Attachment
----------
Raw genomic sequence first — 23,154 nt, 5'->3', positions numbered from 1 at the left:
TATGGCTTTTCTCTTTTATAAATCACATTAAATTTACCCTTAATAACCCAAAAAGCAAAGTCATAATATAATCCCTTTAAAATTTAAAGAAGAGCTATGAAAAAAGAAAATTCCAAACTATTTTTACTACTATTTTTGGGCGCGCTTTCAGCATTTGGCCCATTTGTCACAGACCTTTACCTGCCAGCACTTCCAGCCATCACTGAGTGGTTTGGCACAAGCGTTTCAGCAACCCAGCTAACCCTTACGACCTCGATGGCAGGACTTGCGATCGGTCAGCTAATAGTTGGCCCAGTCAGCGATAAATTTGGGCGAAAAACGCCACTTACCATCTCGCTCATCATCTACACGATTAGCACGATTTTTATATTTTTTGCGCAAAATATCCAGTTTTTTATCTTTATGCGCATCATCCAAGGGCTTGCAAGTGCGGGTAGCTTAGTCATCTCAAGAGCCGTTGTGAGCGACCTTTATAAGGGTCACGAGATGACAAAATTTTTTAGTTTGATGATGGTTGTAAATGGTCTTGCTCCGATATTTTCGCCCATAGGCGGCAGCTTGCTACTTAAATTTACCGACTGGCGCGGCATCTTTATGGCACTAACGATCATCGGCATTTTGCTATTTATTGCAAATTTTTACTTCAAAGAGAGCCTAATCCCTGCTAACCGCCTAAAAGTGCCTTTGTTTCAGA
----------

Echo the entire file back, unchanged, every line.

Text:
Raw genomic sequence first — 23,154 nt, 5'->3', positions numbered from 1 at the left:
TATGGCTTTTCTCTTTTATAAATCACATTAAATTTACCCTTAATAACCCAAAAAGCAAAGTCATAATATAATCCCTTTAAAATTTAAAGAAGAGCTATGAAAAAAGAAAATTCCAAACTATTTTTACTACTATTTTTGGGCGCGCTTTCAGCATTTGGCCCATTTGTCACAGACCTTTACCTGCCAGCACTTCCAGCCATCACTGAGTGGTTTGGCACAAGCGTTTCAGCAACCCAGCTAACCCTTACGACCTCGATGGCAGGACTTGCGATCGGTCAGCTAATAGTTGGCCCAGTCAGCGATAAATTTGGGCGAAAAACGCCACTTACCATCTCGCTCATCATCTACACGATTAGCACGATTTTTATATTTTTTGCGCAAAATATCCAGTTTTTTATCTTTATGCGCATCATCCAAGGGCTTGCAAGTGCGGGTAGCTTAGTCATCTCAAGAGCCGTTGTGAGCGACCTTTATAAGGGTCACGAGATGACAAAATTTTTTAGTTTGATGATGGTTGTAAATGGTCTTGCTCCGATATTTTCGCCCATAGGCGGCAGCTTGCTACTTAAATTTACCGACTGGCGCGGCATCTTTATGGCACTAACGATCATCGGCATTTTGCTATTTATTGCAAATTTTTACTTCAAAGAGAGCCTAATCCCTGCTAACCGCCTAAAAGTGCCTTTGTTTCAGA